OPINION PIECE: European countries need to focus stronger on resettling refugees with the greatest needs
In time for World Refugee Day tomorrow (20 June) IZA World of Labor is today publishing a new opinion piece on the refugee crisis. The economist Tim Hatton of Essex University argues that European countries need to find a system for sharing the burden between destination countries and for making sure that they focus stronger on resettling those in greatest need.
Refugee Resettlement in the EU by Tim Hatton
The migration crisis of 2015-16 threw the EU asylum system into chaos and fuelled the resurgence of populism across Europe. […] 2015 witnessed the arrival of an unprecedented 1.82 million unauthorised migrants as the war in Syria and Iraq intensified and as border controls in Greece and Italy collapsed. These events exposed the inadequacy of the Common European Asylum System as never before. Here I argue that the need for burden-sharing between destination countries remains a priority but that it should be applied in the context of a resettlement program rather than as a response to ‘spontaneous’ arrivals.
Europe’s humanitarian programme should focus on resettling those in greatest need rather than selecting those that are willing to engage in hazardous clandestine journeys by land and by sea for the prospect of gaining recognition as refugees. Over the last 30 years the proportion of asylum applicants gaining some form of recognition is around 40 percent. So this system selects many who are not genuine refugees but often remain in Europe as illegal immigrants. Yet there are 16 million refugees in the world, most of whom are too poor to make the journey to Europe. These are often vulnerable people living in situations where there are serious threats to safety and where basic subsistence needs are barely met.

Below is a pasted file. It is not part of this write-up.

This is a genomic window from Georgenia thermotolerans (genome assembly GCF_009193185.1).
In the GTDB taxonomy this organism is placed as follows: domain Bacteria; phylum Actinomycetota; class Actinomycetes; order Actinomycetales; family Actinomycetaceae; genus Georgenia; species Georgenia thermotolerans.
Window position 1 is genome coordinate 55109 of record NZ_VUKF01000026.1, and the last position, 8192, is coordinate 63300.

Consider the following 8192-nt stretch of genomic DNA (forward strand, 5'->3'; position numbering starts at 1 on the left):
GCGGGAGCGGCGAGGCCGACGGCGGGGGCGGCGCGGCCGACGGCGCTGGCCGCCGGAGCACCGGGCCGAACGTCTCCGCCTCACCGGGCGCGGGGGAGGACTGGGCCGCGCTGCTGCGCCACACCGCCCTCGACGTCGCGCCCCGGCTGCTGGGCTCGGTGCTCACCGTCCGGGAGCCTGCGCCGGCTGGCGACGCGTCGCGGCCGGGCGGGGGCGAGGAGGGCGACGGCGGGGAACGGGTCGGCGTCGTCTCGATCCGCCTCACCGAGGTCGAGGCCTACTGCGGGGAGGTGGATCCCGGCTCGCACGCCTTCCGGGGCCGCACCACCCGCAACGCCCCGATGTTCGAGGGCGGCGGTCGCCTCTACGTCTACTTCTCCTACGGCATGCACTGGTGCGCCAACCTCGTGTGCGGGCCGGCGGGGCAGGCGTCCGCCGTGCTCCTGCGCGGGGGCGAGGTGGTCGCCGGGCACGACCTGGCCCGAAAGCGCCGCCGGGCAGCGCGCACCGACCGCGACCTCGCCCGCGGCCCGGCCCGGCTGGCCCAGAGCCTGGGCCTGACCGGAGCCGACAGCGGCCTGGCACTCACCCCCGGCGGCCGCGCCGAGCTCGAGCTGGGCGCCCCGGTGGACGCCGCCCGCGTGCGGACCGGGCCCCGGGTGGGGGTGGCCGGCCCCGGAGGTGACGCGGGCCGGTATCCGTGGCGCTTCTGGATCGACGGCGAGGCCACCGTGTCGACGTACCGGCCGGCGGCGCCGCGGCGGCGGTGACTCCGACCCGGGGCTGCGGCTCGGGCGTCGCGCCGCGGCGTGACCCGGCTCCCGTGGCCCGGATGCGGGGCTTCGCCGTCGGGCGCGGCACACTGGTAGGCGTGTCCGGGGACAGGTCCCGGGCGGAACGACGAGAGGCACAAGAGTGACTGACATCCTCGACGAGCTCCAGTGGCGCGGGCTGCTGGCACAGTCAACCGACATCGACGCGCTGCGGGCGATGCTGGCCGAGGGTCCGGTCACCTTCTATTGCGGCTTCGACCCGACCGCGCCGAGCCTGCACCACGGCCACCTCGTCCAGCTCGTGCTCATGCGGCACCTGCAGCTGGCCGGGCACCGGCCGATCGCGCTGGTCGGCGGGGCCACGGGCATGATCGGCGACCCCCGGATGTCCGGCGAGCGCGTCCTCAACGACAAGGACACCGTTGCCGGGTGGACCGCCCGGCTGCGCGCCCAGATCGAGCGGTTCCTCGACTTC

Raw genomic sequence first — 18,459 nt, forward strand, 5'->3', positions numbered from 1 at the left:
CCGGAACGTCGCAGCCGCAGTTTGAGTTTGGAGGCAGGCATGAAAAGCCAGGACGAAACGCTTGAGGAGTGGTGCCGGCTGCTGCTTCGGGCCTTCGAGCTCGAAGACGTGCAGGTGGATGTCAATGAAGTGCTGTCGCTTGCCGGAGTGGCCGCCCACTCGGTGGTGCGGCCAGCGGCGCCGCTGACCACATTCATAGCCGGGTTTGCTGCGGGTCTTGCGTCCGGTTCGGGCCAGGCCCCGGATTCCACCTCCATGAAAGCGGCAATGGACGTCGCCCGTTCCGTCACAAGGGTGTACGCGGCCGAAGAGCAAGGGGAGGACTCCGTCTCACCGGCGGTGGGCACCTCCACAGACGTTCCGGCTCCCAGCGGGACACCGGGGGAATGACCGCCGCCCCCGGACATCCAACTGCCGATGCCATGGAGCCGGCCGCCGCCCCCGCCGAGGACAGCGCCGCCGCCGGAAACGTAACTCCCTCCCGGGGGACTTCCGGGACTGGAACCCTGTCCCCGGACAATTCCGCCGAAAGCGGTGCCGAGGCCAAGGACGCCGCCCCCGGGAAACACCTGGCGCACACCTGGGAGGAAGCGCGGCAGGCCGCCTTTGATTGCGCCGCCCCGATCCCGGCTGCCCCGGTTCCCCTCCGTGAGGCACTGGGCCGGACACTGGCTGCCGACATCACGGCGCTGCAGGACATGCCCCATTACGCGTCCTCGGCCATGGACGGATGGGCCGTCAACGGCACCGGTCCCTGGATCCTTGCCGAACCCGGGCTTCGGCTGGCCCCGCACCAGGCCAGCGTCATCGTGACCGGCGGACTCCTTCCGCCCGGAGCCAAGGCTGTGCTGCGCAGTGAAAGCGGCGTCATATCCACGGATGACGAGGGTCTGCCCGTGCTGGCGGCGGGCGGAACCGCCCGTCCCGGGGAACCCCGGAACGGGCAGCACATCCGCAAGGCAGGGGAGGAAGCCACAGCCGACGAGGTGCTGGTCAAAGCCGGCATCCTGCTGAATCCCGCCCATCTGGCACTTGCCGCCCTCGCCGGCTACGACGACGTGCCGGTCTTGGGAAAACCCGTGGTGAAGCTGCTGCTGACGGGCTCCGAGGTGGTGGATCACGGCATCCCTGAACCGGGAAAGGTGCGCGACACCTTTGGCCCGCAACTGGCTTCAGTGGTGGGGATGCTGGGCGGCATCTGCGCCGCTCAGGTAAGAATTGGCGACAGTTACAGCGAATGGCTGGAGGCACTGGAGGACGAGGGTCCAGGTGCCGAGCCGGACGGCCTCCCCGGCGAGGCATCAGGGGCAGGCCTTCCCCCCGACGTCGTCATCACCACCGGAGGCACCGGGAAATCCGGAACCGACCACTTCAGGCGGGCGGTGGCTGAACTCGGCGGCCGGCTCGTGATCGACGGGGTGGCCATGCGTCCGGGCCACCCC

There are three key elements to policy reform. The first is to radically reduce unauthorised entry to Europe by land and by sea. […] The second is to embark on a substantial resettlement programme. […] The third element is to agree to a distribution scheme for resettling refugees which equalises the burden in different European countries. […]
To assess whether such reforms would be politically feasible it is worth looking at three dimensions of European public opinion. First, surveys show that from 2002 to 2014 attitudes became more favourable towards hosting genuine refugees. However, attitudes are very negative towards illegal immigration, something that came to the fore with the migration crisis. Third, Europeans are surprisingly positive about having policy determined at the EU level rather than at the national level, something that would help to support a burden-sharing scheme. So a key feature of the policy reforms proposed above is that they would work with the grain of public opinion rather than against it as the existing system does.
The full opinion piece will be available here later today. The opinion piece is follows on from a report by Tim Hatton evaluating European asylum policies published previously on on IZA World of Labor. Please credit IZA World of Labor should you refer to or cite from this opinion piece.
For World Refugee Day IZA World of Labor has put together a short video and powerpoint presentation on Integrating refugees in labor markets. Our key topics page also offers a range of content on how migration policy affects the labor market.
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